HILVERSUM, Netherlands (AP) — A 19-year-old brandishing a fake weapon threatened a security guard to gain access to the headquarters of Dutch national broadcaster NOS and demand airtime Thursday night before police stormed a TV studio to arrest him.
Nobody was injured in the incident, but it forced the NOS off air for around an hour and set nation on edge, coming just weeks after the deadly attack on satirical magazine Charlie Hebdo in Paris that left 12 people dead.
When NOS came back on air, it showed recorded footage of the young man, wearing a black suit, white shirt and black tie, and carrying a pistol with what looked like a silencer attached.
Police said later the gun was a fake and that the man had no criminal record. Detectives were investigating his possible motives.
Speaking calmly to someone off-camera, apparently the security guard he had forced to let him into the building, the man said, "We are hired in by intelligence agencies."
Shortly after, police burst in with their guns drawn and ordered the man to drop his weapon and put his hands up. At least five police officers then ordered him to turn around and lie down, which he did and he was arrested without a struggle and taken to a nearby police station for questioning.
NOS reporter Martijn Bink said he spoke to the man after he was arrested and he claimed to be from a hackers' collective. He didn't elaborate.
Police said in a statement the man demanded airtime and threatened that bombs would go off at several locations around the Netherlands if his demand wasn't met. Special police units evacuated the building and thoroughly searched it but allowed staff back in later in the evening after finding nothing suspicious.
Prosecutor Johan Bac, who spoke at a news conference in Hilversum, said the man was from the small town of Pijnacker near The Hague. Bac said he was being held on suspicion of making a threat, weapons possession and taking a hostage. The suspect's name wasn't released by the prosecutor.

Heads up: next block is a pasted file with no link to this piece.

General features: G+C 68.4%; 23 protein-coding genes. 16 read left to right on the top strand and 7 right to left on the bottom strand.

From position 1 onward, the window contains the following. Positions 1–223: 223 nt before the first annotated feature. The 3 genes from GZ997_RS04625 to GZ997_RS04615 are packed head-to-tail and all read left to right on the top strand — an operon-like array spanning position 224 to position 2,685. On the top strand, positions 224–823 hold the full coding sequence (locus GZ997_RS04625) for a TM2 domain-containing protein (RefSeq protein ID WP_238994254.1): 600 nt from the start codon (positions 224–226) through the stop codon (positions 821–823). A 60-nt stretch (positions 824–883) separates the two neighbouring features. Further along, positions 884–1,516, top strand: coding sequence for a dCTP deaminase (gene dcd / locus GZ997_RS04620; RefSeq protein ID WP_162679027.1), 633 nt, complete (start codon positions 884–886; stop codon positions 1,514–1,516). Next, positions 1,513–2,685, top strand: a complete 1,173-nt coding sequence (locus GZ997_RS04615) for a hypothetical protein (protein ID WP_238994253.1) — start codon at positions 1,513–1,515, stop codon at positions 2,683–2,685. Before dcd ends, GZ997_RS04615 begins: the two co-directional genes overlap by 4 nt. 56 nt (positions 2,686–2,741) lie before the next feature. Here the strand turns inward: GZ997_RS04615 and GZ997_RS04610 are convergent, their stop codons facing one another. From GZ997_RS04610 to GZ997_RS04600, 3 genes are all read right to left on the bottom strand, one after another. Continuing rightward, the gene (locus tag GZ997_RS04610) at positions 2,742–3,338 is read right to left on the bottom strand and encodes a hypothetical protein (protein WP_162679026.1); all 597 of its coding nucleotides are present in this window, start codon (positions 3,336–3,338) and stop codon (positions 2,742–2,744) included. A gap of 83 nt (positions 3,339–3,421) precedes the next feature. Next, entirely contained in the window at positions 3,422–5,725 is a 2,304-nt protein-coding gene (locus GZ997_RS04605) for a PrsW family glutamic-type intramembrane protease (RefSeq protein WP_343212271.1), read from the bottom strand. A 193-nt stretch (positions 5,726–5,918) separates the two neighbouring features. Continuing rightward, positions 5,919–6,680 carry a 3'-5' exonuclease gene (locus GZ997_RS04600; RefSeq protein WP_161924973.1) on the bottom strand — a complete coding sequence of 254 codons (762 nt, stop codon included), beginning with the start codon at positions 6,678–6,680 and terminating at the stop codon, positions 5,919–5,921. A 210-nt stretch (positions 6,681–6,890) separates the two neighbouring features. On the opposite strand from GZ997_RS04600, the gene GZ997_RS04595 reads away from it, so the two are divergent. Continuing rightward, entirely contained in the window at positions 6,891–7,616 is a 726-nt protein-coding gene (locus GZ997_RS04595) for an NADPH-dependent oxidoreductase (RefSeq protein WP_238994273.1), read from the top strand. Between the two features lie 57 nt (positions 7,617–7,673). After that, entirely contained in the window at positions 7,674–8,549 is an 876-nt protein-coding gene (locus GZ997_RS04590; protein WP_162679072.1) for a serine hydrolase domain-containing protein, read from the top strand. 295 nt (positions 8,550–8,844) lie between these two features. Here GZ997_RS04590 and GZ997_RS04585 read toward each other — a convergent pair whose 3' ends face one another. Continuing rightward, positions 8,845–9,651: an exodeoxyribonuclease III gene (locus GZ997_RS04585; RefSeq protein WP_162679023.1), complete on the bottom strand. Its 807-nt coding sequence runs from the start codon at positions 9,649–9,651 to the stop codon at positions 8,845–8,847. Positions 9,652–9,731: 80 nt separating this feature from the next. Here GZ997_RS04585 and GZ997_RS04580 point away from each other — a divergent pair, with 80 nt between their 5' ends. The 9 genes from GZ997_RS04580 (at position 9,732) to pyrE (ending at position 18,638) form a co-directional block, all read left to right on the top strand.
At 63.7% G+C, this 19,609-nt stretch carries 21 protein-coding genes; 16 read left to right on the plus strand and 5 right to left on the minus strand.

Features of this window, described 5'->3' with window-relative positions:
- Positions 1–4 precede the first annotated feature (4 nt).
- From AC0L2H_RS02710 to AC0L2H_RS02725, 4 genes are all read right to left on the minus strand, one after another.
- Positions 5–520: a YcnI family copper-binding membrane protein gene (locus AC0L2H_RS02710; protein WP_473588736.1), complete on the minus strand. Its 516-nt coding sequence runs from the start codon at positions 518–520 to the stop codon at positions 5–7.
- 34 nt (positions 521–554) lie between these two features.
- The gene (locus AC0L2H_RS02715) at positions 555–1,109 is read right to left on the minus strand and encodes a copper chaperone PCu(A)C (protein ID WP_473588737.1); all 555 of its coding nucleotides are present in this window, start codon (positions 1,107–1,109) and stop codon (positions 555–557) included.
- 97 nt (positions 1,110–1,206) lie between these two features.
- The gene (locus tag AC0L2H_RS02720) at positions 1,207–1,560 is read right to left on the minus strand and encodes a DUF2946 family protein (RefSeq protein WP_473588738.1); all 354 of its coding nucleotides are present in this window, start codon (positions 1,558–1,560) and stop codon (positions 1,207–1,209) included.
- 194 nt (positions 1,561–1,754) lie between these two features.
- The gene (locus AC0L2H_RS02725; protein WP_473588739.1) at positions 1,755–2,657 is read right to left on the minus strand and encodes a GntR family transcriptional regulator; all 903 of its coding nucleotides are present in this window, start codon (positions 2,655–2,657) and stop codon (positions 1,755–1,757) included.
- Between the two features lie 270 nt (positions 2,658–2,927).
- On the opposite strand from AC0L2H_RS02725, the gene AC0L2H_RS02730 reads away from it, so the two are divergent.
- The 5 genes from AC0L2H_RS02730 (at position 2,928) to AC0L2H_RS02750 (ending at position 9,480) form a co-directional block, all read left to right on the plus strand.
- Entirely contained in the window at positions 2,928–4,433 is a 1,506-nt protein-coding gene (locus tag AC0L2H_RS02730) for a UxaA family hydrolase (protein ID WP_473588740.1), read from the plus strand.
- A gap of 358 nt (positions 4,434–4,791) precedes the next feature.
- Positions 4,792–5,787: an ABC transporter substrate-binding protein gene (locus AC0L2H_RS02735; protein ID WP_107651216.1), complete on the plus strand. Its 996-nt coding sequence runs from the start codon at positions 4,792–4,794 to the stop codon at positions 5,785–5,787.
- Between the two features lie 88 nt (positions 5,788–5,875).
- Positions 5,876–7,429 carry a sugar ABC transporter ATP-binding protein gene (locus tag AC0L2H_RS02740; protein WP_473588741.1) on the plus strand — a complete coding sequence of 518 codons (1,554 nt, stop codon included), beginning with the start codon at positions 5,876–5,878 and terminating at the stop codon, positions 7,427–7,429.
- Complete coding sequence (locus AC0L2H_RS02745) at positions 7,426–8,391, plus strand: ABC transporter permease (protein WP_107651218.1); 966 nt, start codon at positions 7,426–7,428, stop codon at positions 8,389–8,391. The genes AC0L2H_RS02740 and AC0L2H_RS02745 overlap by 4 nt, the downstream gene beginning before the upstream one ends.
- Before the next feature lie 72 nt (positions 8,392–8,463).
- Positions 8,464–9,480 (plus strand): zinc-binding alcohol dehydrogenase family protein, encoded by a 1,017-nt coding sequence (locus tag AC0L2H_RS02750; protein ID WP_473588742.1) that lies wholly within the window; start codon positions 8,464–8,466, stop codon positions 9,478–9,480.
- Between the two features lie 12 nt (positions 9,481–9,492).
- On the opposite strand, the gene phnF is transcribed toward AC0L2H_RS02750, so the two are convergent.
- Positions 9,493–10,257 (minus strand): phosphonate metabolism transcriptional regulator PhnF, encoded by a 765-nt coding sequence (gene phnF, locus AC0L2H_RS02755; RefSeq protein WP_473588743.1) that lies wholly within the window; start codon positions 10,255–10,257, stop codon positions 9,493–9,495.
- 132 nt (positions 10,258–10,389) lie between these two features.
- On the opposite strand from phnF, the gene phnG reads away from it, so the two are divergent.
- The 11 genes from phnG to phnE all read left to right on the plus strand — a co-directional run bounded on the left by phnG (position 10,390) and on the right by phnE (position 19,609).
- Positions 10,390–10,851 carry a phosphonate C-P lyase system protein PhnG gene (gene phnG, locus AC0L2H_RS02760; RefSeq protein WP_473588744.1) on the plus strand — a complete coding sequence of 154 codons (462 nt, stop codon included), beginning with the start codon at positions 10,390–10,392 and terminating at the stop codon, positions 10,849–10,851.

Officials said they were still investigating the man's background and the seriousness of the threat he posed.
"There is a major investigation underway to get clarity as quickly as possible about what happened here tonight," Bac said.
There was no immediate indication that the incident was related to Islamic extremism.
NOS director Jan de Jong told the broadcaster that the headquarters had beefed up security in the aftermath of the attack on Charlie Hebdo. The media park in Hilversum, 20 kilometers (12 miles) east of Amsterdam, is home to the NOS and many other Dutch broadcasters. It has been tightly guarded for years, since populist Dutch politician Pim Fortuyn was gunned down in a parking lot there in 2002 by an animal rights activist.
"This is your worst nightmare, especially after Charlie Hebdo," De Jong said later on a special NOS news show.
De Jong said he would speak to staff Friday and already tight security would again be reviewed.
"We don't want to turn this into a bunker," he said.
Corder reported from The Hague.